Tuesday, June 5, 2012

Login failed invalid key error with Facebook SDK

I get "Login failed error" with the Facebook Android SDK while running on the device. I have done everything what they specified, like creating a hash and all.

The error is:

Facebook-authorize(5539): Login failed: invalid_key facebook error: com.facebook.android.FacebookError: invalid_key

Source: Tips4all


  1. Update: I wrote a more detailed blog post about this problem and explains how SSO causes it: http://sean.lyn.ch/2011/07/android-the-facebook-sdk-sso-and-you/

    This question is long since answered here (and in the Facebook Android SDK), but I'm going to try and capture the full solution for anyone that ends up stumbling upon this thread.

    I was developing using the Facebook Android SDK in combination with PhoneGap and the Phonegap Facebook plug in. The authentication step was working just fine until I moved from deploying on the emulator to an actual device. The failure I saw when running adb logcat was the following.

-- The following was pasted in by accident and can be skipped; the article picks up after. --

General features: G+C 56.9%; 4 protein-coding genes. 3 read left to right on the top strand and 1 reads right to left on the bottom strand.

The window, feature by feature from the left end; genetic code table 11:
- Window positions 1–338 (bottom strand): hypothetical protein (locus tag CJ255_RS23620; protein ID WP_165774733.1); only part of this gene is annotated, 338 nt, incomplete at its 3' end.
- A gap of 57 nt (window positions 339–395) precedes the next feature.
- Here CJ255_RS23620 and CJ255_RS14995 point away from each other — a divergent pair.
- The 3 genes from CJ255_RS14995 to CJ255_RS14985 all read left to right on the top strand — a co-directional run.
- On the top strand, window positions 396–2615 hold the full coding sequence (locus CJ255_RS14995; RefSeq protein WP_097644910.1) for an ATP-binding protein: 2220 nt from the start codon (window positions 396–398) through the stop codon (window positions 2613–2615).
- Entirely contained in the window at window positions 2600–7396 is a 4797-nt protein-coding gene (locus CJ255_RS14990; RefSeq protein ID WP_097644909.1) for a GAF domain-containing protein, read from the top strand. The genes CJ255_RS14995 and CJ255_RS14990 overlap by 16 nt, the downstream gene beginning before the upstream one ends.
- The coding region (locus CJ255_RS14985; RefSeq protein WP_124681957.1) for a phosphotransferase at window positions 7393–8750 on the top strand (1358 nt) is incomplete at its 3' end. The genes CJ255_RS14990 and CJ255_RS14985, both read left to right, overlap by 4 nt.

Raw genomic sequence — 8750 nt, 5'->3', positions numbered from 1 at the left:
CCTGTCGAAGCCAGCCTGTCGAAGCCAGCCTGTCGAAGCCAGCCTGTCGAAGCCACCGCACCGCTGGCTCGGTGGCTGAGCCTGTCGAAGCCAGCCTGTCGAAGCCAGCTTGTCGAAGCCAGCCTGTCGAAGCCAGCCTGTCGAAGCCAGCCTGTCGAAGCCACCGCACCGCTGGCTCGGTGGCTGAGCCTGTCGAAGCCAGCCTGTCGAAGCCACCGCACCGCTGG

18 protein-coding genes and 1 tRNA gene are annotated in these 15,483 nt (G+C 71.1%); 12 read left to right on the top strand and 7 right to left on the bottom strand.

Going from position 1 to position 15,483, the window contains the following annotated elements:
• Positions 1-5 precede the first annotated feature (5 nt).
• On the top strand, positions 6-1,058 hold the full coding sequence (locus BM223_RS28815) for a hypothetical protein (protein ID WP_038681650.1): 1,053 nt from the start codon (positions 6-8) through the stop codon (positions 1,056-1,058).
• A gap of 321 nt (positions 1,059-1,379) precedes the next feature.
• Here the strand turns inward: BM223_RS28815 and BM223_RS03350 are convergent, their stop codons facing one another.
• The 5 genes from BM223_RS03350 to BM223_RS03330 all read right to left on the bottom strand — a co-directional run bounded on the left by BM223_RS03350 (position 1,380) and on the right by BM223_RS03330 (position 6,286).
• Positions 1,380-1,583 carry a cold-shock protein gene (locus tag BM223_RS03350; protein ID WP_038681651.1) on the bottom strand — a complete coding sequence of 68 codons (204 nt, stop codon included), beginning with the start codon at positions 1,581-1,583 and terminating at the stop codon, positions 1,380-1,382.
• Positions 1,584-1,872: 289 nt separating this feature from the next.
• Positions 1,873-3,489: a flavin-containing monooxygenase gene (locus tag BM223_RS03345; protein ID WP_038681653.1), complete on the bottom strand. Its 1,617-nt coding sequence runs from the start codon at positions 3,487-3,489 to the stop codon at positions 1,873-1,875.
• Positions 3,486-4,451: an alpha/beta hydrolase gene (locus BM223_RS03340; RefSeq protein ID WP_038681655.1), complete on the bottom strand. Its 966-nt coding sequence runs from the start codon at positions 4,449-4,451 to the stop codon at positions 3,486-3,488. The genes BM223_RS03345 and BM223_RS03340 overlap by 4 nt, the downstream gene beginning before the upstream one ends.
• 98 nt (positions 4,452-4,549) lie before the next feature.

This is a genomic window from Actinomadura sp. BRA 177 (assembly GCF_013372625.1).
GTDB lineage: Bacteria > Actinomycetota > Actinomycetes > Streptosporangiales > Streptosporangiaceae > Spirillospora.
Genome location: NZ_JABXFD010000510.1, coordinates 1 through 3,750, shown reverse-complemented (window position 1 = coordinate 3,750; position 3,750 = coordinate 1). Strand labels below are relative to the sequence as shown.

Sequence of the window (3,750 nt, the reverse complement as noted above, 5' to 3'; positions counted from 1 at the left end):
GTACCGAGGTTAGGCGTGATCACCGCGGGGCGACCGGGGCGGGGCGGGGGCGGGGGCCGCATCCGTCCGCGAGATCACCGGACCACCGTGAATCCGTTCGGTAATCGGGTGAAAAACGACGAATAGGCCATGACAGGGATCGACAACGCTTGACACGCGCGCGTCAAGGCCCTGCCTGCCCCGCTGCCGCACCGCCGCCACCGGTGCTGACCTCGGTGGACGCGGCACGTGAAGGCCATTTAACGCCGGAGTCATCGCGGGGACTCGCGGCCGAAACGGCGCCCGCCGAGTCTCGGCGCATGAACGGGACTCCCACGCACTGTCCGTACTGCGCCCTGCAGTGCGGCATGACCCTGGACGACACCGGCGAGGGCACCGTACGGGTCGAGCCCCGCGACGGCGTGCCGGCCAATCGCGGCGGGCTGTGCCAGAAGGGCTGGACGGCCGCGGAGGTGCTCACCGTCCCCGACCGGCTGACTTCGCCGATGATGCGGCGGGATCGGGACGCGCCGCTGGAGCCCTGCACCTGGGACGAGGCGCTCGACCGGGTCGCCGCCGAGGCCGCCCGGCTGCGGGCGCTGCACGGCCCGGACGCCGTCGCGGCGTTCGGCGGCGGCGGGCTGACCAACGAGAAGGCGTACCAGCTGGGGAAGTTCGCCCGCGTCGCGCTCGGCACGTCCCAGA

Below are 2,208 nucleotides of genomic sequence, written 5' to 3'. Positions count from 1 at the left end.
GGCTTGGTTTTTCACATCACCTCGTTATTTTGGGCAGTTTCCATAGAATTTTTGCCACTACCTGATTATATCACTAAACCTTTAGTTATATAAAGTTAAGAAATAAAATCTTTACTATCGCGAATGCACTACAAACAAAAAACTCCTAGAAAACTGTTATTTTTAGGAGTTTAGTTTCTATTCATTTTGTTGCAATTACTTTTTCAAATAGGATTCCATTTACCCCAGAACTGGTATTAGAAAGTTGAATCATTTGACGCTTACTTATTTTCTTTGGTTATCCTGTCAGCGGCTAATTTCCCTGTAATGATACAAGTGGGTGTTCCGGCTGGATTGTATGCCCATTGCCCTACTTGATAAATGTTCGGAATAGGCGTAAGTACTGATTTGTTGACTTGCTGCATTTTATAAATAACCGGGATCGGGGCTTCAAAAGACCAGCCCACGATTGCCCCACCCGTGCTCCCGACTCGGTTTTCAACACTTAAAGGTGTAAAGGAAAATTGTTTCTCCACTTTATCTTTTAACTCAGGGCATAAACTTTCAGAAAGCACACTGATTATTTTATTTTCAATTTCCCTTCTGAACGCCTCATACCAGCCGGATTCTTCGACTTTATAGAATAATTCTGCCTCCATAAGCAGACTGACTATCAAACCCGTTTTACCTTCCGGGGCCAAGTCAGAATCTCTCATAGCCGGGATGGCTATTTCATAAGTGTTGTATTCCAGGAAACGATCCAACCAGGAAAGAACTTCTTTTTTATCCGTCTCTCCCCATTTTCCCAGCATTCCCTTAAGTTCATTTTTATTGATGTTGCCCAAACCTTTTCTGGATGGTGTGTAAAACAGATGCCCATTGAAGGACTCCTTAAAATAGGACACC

D/Facebook-authorize( 2194): Login failed: invalid_key
    W/System.err( 2194): com.facebook.android.FacebookError: invalid_key

    I have no idea why this worked on the emulator but failed on the device. I suspect that Facebook has a blanket policy to allow unsigned .apk applications, because they can't be distributed.

    The issue is that Facebook needs information about the key used to sign the application in order to allow the authorization. What I didn't know is that the Eclipse environment is signing builds automatically when you push them to the device using a debug keystore. Details about the Debug keystore are available in the Android Documentation - Signing Applications.